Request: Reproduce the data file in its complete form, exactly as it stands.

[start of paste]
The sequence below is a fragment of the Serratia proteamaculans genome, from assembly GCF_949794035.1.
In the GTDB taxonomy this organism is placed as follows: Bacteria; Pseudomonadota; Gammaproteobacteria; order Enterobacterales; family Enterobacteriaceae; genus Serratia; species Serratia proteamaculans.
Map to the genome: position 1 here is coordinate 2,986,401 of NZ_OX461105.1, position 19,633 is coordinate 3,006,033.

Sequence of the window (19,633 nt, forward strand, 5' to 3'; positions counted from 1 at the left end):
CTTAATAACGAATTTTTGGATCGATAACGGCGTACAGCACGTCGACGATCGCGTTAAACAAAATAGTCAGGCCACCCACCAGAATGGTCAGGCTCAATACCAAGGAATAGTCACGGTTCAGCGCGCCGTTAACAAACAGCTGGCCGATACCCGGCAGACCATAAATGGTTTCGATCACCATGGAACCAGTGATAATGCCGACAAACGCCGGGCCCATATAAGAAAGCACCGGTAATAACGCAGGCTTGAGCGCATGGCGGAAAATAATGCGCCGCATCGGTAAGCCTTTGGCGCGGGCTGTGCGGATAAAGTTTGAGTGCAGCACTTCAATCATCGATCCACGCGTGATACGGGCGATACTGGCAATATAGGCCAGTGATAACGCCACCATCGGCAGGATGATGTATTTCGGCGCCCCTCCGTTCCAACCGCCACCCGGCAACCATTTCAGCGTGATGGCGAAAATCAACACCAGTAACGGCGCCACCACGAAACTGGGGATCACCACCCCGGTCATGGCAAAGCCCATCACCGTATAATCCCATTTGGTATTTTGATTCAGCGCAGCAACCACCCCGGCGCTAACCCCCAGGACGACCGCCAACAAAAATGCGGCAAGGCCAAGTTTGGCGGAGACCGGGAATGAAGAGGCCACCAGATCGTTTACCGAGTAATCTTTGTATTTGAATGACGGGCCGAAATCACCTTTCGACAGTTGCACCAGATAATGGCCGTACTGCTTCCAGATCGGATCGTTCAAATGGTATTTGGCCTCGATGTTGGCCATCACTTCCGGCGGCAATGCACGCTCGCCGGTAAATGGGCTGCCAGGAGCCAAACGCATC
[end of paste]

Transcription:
The sequence below is a fragment of the Serratia proteamaculans genome, from assembly GCF_949794035.1.
In the GTDB taxonomy this organism is placed as follows: Bacteria; Pseudomonadota; Gammaproteobacteria; order Enterobacterales; family Enterobacteriaceae; genus Serratia; species Serratia proteamaculans.
Map to the genome: position 1 here is coordinate 2,986,401 of NZ_OX461105.1, position 19,633 is coordinate 3,006,033.

Sequence of the window (19,633 nt, forward strand, 5' to 3'; positions counted from 1 at the left end):
CTTAATAACGAATTTTTGGATCGATAACGGCGTACAGCACGTCGACGATCGCGTTAAACAAAATAGTCAGGCCACCCACCAGAATGGTCAGGCTCAATACCAAGGAATAGTCACGGTTCAGCGCGCCGTTAACAAACAGCTGGCCGATACCCGGCAGACCATAAATGGTTTCGATCACCATGGAACCAGTGATAATGCCGACAAACGCCGGGCCCATATAAGAAAGCACCGGTAATAACGCAGGCTTGAGCGCATGGCGGAAAATAATGCGCCGCATCGGTAAGCCTTTGGCGCGGGCTGTGCGGATAAAGTTTGAGTGCAGCACTTCAATCATCGATCCACGCGTGATACGGGCGATACTGGCAATATAGGCCAGTGATAACGCCACCATCGGCAGGATGATGTATTTCGGCGCCCCTCCGTTCCAACCGCCACCCGGCAACCATTTCAGCGTGATGGCGAAAATCAACACCAGTAACGGCGCCACCACGAAACTGGGGATCACCACCCCGGTCATGGCAAAGCCCATCACCGTATAATCCCATTTGGTATTTTGATTCAGCGCAGCAACCACCCCGGCGCTAACCCCCAGGACGACCGCCAACAAAAATGCGGCAAGGCCAAGTTTGGCGGAGACCGGGAATGAAGAGGCCACCAGATCGTTTACCGAGTAATCTTTGTATTTGAATGACGGGCCGAAATCACCTTTCGACAGTTGCACCAGATAATGGCCGTACTGCTTCCAGATCGGATCGTTCAAATGGTATTTGGCCTCGATGTTGGCCATCACTTCCGGCGGCAATGCACGCTCGCCGGTAAATGGGCTGCCAGGAGCCAAACGCATC